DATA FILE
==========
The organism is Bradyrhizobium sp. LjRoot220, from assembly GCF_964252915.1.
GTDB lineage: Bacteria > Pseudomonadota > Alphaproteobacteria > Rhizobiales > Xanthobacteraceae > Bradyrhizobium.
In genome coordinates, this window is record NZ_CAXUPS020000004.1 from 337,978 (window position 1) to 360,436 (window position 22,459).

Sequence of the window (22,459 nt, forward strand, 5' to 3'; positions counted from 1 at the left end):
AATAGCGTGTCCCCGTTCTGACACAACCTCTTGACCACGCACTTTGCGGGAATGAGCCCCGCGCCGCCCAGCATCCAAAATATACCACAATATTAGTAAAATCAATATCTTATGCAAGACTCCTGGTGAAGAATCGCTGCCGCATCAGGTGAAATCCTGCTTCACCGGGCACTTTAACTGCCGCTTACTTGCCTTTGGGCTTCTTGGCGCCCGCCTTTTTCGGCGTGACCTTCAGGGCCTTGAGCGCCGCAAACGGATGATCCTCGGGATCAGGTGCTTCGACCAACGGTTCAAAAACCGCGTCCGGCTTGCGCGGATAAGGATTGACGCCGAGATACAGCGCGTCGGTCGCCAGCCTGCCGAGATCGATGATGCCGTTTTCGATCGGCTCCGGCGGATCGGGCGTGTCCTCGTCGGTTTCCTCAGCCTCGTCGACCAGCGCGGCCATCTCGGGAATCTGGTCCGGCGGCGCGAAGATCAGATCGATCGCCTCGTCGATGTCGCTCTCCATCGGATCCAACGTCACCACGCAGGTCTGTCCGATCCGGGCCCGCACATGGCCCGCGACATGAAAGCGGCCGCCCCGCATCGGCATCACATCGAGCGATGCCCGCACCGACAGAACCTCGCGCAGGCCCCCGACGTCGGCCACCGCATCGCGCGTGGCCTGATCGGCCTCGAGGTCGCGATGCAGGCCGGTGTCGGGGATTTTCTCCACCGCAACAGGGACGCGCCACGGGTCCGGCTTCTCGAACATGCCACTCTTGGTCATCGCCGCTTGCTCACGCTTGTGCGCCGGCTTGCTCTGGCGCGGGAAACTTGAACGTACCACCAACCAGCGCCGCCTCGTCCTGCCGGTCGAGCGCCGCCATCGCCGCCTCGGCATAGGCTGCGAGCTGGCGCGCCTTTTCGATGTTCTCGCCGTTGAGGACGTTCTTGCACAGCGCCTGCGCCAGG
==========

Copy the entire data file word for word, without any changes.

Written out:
The organism is Bradyrhizobium sp. LjRoot220, from assembly GCF_964252915.1.
GTDB lineage: Bacteria > Pseudomonadota > Alphaproteobacteria > Rhizobiales > Xanthobacteraceae > Bradyrhizobium.
In genome coordinates, this window is record NZ_CAXUPS020000004.1 from 337,978 (window position 1) to 360,436 (window position 22,459).

Sequence of the window (22,459 nt, forward strand, 5' to 3'; positions counted from 1 at the left end):
AATAGCGTGTCCCCGTTCTGACACAACCTCTTGACCACGCACTTTGCGGGAATGAGCCCCGCGCCGCCCAGCATCCAAAATATACCACAATATTAGTAAAATCAATATCTTATGCAAGACTCCTGGTGAAGAATCGCTGCCGCATCAGGTGAAATCCTGCTTCACCGGGCACTTTAACTGCCGCTTACTTGCCTTTGGGCTTCTTGGCGCCCGCCTTTTTCGGCGTGACCTTCAGGGCCTTGAGCGCCGCAAACGGATGATCCTCGGGATCAGGTGCTTCGACCAACGGTTCAAAAACCGCGTCCGGCTTGCGCGGATAAGGATTGACGCCGAGATACAGCGCGTCGGTCGCCAGCCTGCCGAGATCGATGATGCCGTTTTCGATCGGCTCCGGCGGATCGGGCGTGTCCTCGTCGGTTTCCTCAGCCTCGTCGACCAGCGCGGCCATCTCGGGAATCTGGTCCGGCGGCGCGAAGATCAGATCGATCGCCTCGTCGATGTCGCTCTCCATCGGATCCAACGTCACCACGCAGGTCTGTCCGATCCGGGCCCGCACATGGCCCGCGACATGAAAGCGGCCGCCCCGCATCGGCATCACATCGAGCGATGCCCGCACCGACAGAACCTCGCGCAGGCCCCCGACGTCGGCCACCGCATCGCGCGTGGCCTGATCGGCCTCGAGGTCGCGATGCAGGCCGGTGTCGGGGATTTTCTCCACCGCAACAGGGACGCGCCACGGGTCCGGCTTCTCGAACATGCCACTCTTGGTCATCGCCGCTTGCTCACGCTTGTGCGCCGGCTTGCTCTGGCGCGGGAAACTTGAACGTACCACCAACCAGCGCCGCCTCGTCCTGCCGGTCGAGCGCCGCCATCGCCGCCTCGGCATAGGCTGCGAGCTGGCGCGCCTTTTCGATGTTCTCGCCGTTGAGGACGTTCTTGCACAGCGCCTGCGCCAGG